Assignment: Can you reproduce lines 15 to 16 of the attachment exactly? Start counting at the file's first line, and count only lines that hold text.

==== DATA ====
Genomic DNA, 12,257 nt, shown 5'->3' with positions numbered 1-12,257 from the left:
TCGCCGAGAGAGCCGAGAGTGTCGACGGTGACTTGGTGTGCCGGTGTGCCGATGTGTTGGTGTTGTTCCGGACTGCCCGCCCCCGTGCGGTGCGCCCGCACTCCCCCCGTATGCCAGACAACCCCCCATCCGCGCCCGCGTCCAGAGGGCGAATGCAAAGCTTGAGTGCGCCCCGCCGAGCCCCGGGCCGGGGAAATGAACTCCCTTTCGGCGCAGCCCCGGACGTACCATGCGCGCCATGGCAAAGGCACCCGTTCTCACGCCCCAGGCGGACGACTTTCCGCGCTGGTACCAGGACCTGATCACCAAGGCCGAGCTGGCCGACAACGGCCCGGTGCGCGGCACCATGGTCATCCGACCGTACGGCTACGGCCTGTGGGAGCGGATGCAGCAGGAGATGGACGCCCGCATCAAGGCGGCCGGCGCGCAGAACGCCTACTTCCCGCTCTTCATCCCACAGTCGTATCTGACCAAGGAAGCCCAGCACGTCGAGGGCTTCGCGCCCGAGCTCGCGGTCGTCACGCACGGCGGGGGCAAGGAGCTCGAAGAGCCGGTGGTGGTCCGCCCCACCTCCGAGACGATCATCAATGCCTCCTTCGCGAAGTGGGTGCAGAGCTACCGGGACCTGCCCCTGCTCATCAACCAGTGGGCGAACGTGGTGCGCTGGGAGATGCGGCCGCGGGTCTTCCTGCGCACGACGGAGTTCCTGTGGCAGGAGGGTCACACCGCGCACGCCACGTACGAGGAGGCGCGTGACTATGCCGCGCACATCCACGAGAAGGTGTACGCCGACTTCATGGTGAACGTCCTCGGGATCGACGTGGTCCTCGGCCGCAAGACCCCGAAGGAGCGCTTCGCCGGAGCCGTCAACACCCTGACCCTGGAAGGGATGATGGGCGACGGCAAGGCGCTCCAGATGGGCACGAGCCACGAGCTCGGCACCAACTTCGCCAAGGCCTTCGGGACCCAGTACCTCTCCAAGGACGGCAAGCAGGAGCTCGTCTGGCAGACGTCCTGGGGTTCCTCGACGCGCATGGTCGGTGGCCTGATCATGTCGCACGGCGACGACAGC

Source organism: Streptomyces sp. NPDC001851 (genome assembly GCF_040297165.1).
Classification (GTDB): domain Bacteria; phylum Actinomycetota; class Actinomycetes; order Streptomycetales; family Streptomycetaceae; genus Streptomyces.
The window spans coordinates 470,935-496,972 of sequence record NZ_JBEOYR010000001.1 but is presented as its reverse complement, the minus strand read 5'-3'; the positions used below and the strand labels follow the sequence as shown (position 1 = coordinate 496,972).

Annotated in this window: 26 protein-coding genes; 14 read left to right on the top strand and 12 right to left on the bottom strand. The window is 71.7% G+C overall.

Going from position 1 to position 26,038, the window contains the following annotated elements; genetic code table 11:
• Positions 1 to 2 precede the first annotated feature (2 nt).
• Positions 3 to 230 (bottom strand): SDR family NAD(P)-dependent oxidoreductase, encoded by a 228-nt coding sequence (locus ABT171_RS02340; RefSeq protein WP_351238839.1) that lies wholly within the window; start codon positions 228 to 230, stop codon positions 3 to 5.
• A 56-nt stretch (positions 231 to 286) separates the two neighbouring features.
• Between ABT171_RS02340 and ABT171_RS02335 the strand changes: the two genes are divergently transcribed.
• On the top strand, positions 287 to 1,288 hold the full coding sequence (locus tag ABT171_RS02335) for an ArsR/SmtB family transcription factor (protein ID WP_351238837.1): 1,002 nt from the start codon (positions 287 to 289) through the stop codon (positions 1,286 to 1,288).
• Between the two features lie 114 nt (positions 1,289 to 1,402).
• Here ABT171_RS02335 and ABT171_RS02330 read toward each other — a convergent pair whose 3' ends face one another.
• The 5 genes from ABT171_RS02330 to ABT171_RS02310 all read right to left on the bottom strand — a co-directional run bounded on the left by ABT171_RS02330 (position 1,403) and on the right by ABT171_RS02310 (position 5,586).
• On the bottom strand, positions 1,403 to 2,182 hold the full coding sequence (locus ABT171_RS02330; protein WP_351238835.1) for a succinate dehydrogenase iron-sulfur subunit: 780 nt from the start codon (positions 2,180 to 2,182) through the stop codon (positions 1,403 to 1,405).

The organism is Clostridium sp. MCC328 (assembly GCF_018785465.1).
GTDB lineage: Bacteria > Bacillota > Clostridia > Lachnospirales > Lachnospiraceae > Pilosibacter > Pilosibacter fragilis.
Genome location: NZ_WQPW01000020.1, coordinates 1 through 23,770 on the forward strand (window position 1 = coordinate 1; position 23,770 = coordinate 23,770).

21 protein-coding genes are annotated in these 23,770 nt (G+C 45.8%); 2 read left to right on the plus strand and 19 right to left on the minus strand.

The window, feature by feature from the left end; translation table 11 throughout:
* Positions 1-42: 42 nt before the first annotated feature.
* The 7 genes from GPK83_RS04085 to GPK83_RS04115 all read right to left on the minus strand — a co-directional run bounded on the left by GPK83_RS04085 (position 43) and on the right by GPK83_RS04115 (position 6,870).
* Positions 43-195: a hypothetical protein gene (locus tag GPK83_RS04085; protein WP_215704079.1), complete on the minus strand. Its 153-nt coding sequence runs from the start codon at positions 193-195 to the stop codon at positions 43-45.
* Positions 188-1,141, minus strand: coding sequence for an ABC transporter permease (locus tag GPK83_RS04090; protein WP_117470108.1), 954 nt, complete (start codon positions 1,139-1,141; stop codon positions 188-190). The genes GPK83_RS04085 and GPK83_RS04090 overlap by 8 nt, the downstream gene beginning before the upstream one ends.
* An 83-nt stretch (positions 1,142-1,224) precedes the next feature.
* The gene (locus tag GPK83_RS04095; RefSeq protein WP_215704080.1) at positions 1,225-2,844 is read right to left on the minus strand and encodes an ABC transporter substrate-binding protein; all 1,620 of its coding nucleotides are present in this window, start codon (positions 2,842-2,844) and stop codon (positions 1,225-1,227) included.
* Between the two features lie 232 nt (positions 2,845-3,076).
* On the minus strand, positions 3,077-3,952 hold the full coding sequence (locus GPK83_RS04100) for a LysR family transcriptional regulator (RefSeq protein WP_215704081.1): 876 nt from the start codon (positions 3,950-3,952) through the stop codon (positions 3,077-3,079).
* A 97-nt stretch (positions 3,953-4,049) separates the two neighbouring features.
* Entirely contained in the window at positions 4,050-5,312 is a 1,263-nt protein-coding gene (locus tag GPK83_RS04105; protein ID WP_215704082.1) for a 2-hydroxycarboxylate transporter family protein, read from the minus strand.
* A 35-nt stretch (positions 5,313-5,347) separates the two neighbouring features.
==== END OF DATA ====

• The 5 genes from ABT171_RS02330 to ABT171_RS02310 all read right to left on the bottom strand — a co-directional run bounded on the left by ABT171_RS02330 (position 1,403) and on the right by ABT171_RS02310 (position 5,586).
• On the bottom strand, positions 1,403 to 2,182 hold the full coding sequence (locus ABT171_RS02330; protein WP_351238835.1) for a succinate dehydrogenase iron-sulfur subunit: 780 nt from the start codon (positions 2,180 to 2,182) through the stop codon (positions 1,403 to 1,405).